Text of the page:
Wednesday, October 12, 2011

The High Point on Two-Rod Rd - Estabrook Woods, Concord MA

I came across some very well buried rock piles in northeastern Estabrook Woods, like this (see also here for videos):Some were completely invisible, like the one in the center of the following picture, and I cleaned off a few (like the one to the upper left):Only one pile stood out enough that you might notice it in passing:
I decided to be slightly unethical and clean off a few others. There are still plenty that remain buried and it is worthwhile both getting a sense of the site layout as well as making it easier to see that this is a site.

Once cleared, the piles can be seen to be more or less evenly spaced and in lines - characteristics of what I call marker piles. Here, the lower version of the picture shows where the piles are circled in red. Looking northwest:Looking northeast:Referring to the sketch above, this is in a shallow valley between a knoll to the west and a flat plateau to the east. A stone wall crossing the knoll on the western side is "fresh" and looks like most of the walls you see in Estabrook Woods.But there were also two short stretches of older wall, that look as well buried as the rock piles
These are obviously much older. I often see a couple of such short stretches of wall at a marker pile site; they are reasonably characteristic.

Interestingly, the newer wall was built along the side of a "rectangular" structure:This was the only place where the wall had an extra feature like this. Then I went across the valley, up onto the flat area and swept back back and forth, just to be systematic, and was thrilled to see this larger mound:Note the consistent size of the rocks in this pile.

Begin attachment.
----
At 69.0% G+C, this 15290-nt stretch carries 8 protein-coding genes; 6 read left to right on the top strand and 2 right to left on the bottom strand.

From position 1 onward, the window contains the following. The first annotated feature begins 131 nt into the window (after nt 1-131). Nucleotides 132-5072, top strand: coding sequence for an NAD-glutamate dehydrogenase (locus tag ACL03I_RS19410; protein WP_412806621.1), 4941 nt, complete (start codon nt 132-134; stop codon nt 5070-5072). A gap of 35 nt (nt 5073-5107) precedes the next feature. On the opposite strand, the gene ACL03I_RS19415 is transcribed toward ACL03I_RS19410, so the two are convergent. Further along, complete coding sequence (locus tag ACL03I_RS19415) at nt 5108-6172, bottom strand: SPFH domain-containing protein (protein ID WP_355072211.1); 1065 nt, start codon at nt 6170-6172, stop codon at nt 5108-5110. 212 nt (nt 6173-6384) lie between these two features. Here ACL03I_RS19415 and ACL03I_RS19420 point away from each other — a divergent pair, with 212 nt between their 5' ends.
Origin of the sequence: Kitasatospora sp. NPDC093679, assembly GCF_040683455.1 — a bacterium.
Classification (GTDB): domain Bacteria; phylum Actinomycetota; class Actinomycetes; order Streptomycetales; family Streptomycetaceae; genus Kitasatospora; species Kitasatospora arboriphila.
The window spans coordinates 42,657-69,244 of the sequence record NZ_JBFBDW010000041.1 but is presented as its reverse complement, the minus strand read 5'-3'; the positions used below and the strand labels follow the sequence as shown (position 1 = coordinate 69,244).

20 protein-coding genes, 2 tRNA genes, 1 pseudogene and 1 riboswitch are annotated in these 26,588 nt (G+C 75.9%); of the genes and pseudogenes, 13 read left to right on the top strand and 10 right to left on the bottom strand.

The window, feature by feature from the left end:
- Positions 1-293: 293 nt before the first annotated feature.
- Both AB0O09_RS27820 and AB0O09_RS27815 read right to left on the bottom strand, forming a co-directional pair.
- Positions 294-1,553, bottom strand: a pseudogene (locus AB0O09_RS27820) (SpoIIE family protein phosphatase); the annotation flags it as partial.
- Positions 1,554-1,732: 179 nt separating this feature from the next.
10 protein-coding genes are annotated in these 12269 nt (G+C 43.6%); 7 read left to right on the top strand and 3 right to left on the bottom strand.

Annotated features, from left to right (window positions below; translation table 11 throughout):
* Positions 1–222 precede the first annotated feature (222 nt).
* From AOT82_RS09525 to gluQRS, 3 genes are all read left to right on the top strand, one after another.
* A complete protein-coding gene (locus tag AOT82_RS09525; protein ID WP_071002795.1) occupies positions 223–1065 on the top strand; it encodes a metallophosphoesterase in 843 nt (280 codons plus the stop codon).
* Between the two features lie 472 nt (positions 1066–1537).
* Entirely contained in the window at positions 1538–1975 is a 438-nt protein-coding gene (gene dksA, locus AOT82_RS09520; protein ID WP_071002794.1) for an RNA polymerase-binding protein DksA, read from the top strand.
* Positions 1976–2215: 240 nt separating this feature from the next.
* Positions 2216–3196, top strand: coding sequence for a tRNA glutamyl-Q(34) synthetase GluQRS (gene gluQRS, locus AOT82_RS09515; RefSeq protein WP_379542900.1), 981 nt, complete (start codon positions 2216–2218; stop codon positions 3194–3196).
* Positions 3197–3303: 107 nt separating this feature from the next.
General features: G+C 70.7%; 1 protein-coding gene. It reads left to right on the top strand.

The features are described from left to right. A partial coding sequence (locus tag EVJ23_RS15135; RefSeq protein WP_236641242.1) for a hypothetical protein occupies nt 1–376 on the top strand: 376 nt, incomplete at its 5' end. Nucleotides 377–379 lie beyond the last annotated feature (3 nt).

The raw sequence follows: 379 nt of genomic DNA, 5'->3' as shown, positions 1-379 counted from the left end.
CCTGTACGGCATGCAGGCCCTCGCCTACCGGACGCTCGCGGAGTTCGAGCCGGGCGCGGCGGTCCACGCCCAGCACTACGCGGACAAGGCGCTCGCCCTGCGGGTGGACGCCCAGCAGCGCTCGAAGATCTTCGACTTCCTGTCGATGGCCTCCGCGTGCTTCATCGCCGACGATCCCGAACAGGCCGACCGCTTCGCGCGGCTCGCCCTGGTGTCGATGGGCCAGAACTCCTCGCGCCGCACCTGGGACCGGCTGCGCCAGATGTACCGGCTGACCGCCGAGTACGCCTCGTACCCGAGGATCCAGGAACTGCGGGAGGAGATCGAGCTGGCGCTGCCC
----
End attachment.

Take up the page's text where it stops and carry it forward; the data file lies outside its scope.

There was another pile, on a boulder, up here in the flat area, and I saw one other off to the side, but that is all I noticed. So here we have quite a combination of anomalies on one part of the woods: an array of rock piles, older walls, a rectangular ruin against the newer wall, and also a very nice larger mound on the flat place to the east of the site. It turns out, looking at my topo maps that this flat place is the highest point - or at least the highest field (cuz I am ignoring a nearby crag)- in this eastern part of Estabrook Woods. The mound would be visible from a long way away. Here is the "MAPNIK" view:
Note that little "peak" symbol is a crag that must be familiar to people who have walked through this part of the woods. Perhaps it is relevant to this site, as its shadow would reach to here. I guess it is worth mentioning there were low rock piles on both sides of the shallow valley, shadows from the west (the knoll? the crag?) would touch piles on the eastern side of the valley and shadows from the east (the mound?) would touch places on the western side. Anyway...

Look how even the larger mound is nearly invisible from a few feet away: